Study reveals how Chinese migrants in LA forged their own economy amid racism

Study reveals how Chinese migrants in LA forged their own economy amid racism
via Christina Boemio on Unsplash
Michelle De Pacina
February 27, 2024
A study of Los Angeles Chinatown reveals that Chinese migrants in the late 1800s established a self-reliant economy by engaging in pig-raising and pork distribution. 
About the study: In the late 1800s and early 1900s, anti-Chinese sentiment became prevalent in the United States, particularly among working-class laborers who perceived Chinese workers as a threat after many had migrated to California to build the Transcontinental Railroad. Despite discriminatory policies such as the Chinese Exclusion Act of 1882, researchers Jiajing Wang, an assistant professor of anthropology at Dartmouth College, historical archaeologist Laura Wai Ng and Tamara Serrao-Leiva, curator of anthropology at the San Bernardino County Museum, found that these migrants found a solution to counter discriminatory policies in creating their own economic system. 
The study, which was published in the journal American Antiquity, examines and details the pig-raising practices in Los Angeles Chinatown during the Chinese Exclusion Era by utilizing archaeological evidence, specifically pig bones from Old Chinatown, to uncover the dietary habits of the pigs owned.
The pork production system: Chinese butcher shops played a crucial role by selling pork, likely exporting higher-value cuts for additional income while consuming cheaper cuts locally. Through dental calculus analysis and archival research, the study reveals that Chinatown residents raised pigs using food waste and rice by-products. The study suggests that Chinese migrants maintained their cultural traditions and established a self-reliant food system, including partnerships with butchers exempt from the Chinese Exclusion Act.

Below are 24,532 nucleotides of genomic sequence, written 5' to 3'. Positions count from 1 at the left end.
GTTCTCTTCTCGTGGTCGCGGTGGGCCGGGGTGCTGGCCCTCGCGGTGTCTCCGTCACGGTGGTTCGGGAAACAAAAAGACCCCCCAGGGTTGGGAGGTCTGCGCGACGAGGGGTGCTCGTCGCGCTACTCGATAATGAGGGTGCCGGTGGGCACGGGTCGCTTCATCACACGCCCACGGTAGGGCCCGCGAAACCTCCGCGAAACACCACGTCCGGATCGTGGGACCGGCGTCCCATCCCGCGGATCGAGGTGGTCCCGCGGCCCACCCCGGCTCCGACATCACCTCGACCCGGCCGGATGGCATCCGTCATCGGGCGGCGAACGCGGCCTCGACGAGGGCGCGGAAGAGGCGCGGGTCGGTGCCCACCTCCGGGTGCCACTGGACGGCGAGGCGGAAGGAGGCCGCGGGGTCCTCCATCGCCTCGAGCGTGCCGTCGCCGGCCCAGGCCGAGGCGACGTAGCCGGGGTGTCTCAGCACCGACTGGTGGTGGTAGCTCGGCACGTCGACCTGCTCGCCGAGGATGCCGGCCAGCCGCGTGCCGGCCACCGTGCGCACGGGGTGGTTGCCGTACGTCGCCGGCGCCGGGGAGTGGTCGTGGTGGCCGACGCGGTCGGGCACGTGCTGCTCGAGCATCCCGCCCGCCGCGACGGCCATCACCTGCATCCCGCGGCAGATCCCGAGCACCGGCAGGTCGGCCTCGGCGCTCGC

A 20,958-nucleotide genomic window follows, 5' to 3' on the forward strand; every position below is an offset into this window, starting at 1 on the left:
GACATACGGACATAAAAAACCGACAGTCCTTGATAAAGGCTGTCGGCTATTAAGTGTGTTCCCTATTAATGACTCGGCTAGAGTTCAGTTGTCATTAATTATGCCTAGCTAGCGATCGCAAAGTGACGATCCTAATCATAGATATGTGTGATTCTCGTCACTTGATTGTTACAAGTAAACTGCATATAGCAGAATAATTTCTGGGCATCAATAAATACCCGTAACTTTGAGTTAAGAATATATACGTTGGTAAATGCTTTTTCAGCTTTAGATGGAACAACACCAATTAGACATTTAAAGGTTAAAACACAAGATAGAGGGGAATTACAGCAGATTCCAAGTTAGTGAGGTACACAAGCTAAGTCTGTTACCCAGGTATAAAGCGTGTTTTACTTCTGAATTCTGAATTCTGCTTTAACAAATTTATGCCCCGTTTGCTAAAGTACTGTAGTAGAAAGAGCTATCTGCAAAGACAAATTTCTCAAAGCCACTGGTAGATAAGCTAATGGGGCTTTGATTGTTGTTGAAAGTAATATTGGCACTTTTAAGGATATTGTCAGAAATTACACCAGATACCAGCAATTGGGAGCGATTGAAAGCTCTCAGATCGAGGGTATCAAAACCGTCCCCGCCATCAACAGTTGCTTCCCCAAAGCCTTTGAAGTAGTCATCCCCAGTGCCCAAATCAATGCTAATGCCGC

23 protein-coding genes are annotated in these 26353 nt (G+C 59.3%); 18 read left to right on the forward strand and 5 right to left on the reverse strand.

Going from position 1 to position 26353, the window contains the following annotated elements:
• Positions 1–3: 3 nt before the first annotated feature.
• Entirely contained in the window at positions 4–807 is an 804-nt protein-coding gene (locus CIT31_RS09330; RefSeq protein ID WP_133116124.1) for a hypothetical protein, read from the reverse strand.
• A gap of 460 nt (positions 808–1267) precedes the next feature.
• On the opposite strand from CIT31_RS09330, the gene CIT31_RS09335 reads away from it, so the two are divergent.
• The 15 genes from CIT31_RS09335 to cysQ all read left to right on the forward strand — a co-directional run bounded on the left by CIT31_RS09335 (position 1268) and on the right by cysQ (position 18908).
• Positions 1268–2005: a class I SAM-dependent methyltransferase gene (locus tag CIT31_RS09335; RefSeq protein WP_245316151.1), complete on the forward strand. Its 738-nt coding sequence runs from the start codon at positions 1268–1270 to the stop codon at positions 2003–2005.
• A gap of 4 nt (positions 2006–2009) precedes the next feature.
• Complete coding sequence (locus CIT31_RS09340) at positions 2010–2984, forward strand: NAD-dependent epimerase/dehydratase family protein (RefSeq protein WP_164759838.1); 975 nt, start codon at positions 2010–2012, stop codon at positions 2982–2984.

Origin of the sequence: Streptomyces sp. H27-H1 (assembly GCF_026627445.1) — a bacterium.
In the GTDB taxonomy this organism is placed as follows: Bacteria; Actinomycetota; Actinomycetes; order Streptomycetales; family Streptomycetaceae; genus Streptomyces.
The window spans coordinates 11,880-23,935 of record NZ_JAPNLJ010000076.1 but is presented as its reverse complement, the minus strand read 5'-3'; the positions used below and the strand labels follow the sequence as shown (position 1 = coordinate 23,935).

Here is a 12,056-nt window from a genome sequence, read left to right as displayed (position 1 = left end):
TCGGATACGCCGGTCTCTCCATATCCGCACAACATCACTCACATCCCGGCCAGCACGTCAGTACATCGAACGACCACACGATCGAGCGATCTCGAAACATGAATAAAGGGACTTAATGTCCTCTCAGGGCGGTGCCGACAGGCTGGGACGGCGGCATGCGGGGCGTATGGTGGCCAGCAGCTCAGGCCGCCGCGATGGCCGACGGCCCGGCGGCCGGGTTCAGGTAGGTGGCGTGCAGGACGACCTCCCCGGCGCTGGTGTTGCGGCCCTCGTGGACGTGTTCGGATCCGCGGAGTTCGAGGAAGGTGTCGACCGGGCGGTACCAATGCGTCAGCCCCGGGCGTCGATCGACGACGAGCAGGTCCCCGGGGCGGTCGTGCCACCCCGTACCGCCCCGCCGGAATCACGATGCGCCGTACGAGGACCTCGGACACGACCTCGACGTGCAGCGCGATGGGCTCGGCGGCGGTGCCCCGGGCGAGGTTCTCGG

“What has been recorded in historical narratives was written by the people in power, so the records don’t say much about the real-life struggles of early Chinese migrants,” Wang told Dartmouth. “So, archaeology contributes to that picture because we are recovering material remains that record the everyday life of people who normally would not have had a voice in public records.”
Resisting racism: Chinese butcher shops not only provided a meat source but also offered employment, housing, banking and immigration support. This research underscores how pig raising became a means for the Chinese community to resist racism, showcasing the development of a comprehensive pork production system that addressed social and financial needs amid discrimination. 
“The archaeological data shows that Chinese migrants had been getting their own food, growing rice and raising pigs, and maintaining their traditions, despite the racist environment,” said Wang.
What’s next?: To delve deeper into this research, the research team plans to work on another project that examines the evolution of food practices before, during and after the immigration of individuals from China to the U.S.
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